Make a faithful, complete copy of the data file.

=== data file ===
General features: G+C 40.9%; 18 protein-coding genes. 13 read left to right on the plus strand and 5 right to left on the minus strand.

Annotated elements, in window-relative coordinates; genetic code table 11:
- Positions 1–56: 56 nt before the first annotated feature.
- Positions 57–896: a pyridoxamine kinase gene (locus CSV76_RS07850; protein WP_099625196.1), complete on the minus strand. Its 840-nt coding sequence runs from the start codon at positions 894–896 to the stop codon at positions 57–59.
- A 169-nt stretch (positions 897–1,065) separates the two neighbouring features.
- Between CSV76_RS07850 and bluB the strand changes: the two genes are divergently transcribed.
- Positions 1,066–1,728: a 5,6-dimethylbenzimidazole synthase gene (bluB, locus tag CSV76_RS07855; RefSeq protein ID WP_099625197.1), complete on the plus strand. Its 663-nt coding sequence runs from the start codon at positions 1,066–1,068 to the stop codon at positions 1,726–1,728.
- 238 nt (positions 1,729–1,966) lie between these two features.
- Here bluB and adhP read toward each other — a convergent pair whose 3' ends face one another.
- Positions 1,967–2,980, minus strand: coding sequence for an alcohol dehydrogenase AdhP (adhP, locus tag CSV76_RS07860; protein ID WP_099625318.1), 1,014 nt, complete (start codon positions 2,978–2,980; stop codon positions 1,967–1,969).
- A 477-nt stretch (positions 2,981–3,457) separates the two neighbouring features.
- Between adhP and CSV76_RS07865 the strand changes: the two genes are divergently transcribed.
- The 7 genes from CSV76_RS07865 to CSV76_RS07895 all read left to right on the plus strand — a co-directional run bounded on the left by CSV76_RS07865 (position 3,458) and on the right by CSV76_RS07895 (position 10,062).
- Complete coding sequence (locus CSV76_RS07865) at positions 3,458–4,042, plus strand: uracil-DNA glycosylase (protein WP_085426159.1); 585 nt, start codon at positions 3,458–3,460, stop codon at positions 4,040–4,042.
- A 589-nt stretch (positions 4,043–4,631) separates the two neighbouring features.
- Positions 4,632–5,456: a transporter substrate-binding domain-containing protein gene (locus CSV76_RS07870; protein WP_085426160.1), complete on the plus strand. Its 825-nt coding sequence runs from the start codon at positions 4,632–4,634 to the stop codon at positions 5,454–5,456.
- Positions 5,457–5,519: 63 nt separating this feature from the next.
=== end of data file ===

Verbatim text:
General features: G+C 40.9%; 18 protein-coding genes. 13 read left to right on the plus strand and 5 right to left on the minus strand.

Annotated elements, in window-relative coordinates; genetic code table 11:
- Positions 1–56: 56 nt before the first annotated feature.
- Positions 57–896: a pyridoxamine kinase gene (locus CSV76_RS07850; protein WP_099625196.1), complete on the minus strand. Its 840-nt coding sequence runs from the start codon at positions 894–896 to the stop codon at positions 57–59.
- A 169-nt stretch (positions 897–1,065) separates the two neighbouring features.
- Between CSV76_RS07850 and bluB the strand changes: the two genes are divergently transcribed.
- Positions 1,066–1,728: a 5,6-dimethylbenzimidazole synthase gene (bluB, locus tag CSV76_RS07855; RefSeq protein ID WP_099625197.1), complete on the plus strand. Its 663-nt coding sequence runs from the start codon at positions 1,066–1,068 to the stop codon at positions 1,726–1,728.
- 238 nt (positions 1,729–1,966) lie between these two features.
- Here bluB and adhP read toward each other — a convergent pair whose 3' ends face one another.
- Positions 1,967–2,980, minus strand: coding sequence for an alcohol dehydrogenase AdhP (adhP, locus tag CSV76_RS07860; protein ID WP_099625318.1), 1,014 nt, complete (start codon positions 2,978–2,980; stop codon positions 1,967–1,969).
- A 477-nt stretch (positions 2,981–3,457) separates the two neighbouring features.
- Between adhP and CSV76_RS07865 the strand changes: the two genes are divergently transcribed.
- The 7 genes from CSV76_RS07865 to CSV76_RS07895 all read left to right on the plus strand — a co-directional run bounded on the left by CSV76_RS07865 (position 3,458) and on the right by CSV76_RS07895 (position 10,062).
- Complete coding sequence (locus CSV76_RS07865) at positions 3,458–4,042, plus strand: uracil-DNA glycosylase (protein WP_085426159.1); 585 nt, start codon at positions 3,458–3,460, stop codon at positions 4,040–4,042.
- A 589-nt stretch (positions 4,043–4,631) separates the two neighbouring features.
- Positions 4,632–5,456: a transporter substrate-binding domain-containing protein gene (locus CSV76_RS07870; protein WP_085426160.1), complete on the plus strand. Its 825-nt coding sequence runs from the start codon at positions 4,632–4,634 to the stop codon at positions 5,454–5,456.
- Positions 5,457–5,519: 63 nt separating this feature from the next.